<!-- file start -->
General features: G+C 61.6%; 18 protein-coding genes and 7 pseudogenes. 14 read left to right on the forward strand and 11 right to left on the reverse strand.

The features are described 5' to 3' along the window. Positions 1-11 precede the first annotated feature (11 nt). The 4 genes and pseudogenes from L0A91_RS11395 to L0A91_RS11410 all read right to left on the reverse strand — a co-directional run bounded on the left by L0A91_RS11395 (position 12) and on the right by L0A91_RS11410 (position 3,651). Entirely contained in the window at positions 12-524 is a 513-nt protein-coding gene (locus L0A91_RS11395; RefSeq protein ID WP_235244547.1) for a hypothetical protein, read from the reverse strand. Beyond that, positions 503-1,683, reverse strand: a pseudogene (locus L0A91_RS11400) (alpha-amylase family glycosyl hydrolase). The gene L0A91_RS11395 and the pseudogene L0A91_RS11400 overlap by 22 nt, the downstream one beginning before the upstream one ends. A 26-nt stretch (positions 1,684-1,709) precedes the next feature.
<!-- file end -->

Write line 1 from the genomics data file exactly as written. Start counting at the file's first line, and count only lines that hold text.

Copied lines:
General features: G+C 61.6%; 18 protein-coding genes and 7 pseudogenes. 14 read left to right on the forward strand and 11 right to left on the reverse strand.